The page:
Secure File Transfer Party – FTP vs SFTP?
At QuayTech, we’re currently in the middle of a migration containing a few million files, so I’ve had plenty of time to think about File Transfers over the last week or two.
Back in the early 1970’s, FTP (File Transfer Protocol) was the only way of sending data across the Internet. Of course in 1973 the Internet was made up of only 83 Servers and most of them were Universities like Harvard or Tech Giants like IBM, so there wasn’t much need to encrypt or protect the data. There were no hackers, no phishing, and everyone knew who was on the other end.
The internet in 2018 is a very different place, so we need to make a few adjustments to the way we bulk send files.
Why you shouldn’t use Plain FTP
When we say FTP it can be a general term referring to all types of File Transfer, but more specifically it usually means Plain FTP. It’s called plain because the Data, Usernames, and Passwords are not encrypted, neither are host names, IP addresses or anything else. So what does this mean? Anyone listening in can not only view your files, but also where they are going, where they came from, and the necessary passwords to gain access.
It may have worked when Aberdeen were sending their research to Harvard 40 years ago, but sadly the Internet isn’t the safe place it was back then.
What should you use instead?
There are a few answers to that question, the most well known being file sharing programs like Dropbox, Google Drive, and OneDrive. Maybe more time consuming than FTP, these software companies have to go through a huge number of security checks and procedures to be able to handle your data securely, so you’re in good hands. The advantage of this is that it requires almost no set up on your part.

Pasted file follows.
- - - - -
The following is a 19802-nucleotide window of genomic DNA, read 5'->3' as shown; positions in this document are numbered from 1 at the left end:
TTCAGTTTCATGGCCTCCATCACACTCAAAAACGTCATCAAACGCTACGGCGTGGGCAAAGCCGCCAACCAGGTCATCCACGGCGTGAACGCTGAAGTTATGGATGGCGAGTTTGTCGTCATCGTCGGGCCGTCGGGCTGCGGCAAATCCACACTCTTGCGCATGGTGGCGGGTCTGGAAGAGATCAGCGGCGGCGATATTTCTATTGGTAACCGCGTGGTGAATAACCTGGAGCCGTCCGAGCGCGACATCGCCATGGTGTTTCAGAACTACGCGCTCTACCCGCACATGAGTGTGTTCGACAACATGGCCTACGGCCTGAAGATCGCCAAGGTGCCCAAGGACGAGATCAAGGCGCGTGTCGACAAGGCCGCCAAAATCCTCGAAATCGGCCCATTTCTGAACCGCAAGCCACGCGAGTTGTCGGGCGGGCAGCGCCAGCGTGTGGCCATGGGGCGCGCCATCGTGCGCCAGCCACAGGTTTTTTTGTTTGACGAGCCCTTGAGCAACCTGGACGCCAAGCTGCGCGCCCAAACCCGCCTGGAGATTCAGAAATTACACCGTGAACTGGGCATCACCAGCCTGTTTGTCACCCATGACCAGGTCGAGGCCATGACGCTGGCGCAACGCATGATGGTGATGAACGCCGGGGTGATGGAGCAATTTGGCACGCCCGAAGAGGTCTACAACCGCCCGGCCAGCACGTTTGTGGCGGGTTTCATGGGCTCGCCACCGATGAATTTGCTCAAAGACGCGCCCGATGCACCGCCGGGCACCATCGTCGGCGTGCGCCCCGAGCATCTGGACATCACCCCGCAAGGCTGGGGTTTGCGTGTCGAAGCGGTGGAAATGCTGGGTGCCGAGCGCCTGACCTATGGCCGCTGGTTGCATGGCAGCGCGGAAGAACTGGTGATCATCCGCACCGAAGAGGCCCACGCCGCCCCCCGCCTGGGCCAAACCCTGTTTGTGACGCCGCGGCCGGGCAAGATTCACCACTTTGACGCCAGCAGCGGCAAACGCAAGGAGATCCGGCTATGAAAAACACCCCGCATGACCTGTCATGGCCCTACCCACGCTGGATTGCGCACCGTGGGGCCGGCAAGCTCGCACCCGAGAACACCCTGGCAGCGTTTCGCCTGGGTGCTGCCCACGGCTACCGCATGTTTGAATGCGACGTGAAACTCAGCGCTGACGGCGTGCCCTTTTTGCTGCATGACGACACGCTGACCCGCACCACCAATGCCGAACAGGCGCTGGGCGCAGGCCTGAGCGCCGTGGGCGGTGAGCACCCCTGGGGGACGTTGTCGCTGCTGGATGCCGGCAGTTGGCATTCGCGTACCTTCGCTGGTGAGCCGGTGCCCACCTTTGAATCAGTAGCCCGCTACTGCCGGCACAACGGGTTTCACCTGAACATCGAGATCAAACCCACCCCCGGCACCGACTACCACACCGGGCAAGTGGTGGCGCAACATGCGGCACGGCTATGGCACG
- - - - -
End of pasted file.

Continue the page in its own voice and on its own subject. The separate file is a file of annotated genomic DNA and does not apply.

If that doesn’t suit you, there are two successors to FTP – SFTP and FTPS. These use the same interface as Plain FTP, so the immediate benefit is that most FTP programs can also use SFTP and FTPS. More Importantly, both also encrypt passwords and data transmissions.
SFTP uses SSH, this means that prior setup is required to send files. Both sides of the transfer must have the SSH Key required to operate, as well as the username and password.
FTPS is certificate based, and uses TLS for encryption rather than SSH, making it quick and easy to connect to a Server with a trusted Certificate, as long as you provide the username and password.
Both of these iterations of FTP make secure transmissions between trusted systems fast and easy, and automated transmissions secure and efficient. One of the best things about SFTP and FTPS is that most Plain FTP programs now allow you to enable SSL/TLS (FTPS) or SSH (SFTP) and automates a lot of the process for you. Just remember – Don’t choose Plain FTP.
Good luck with your file transfers!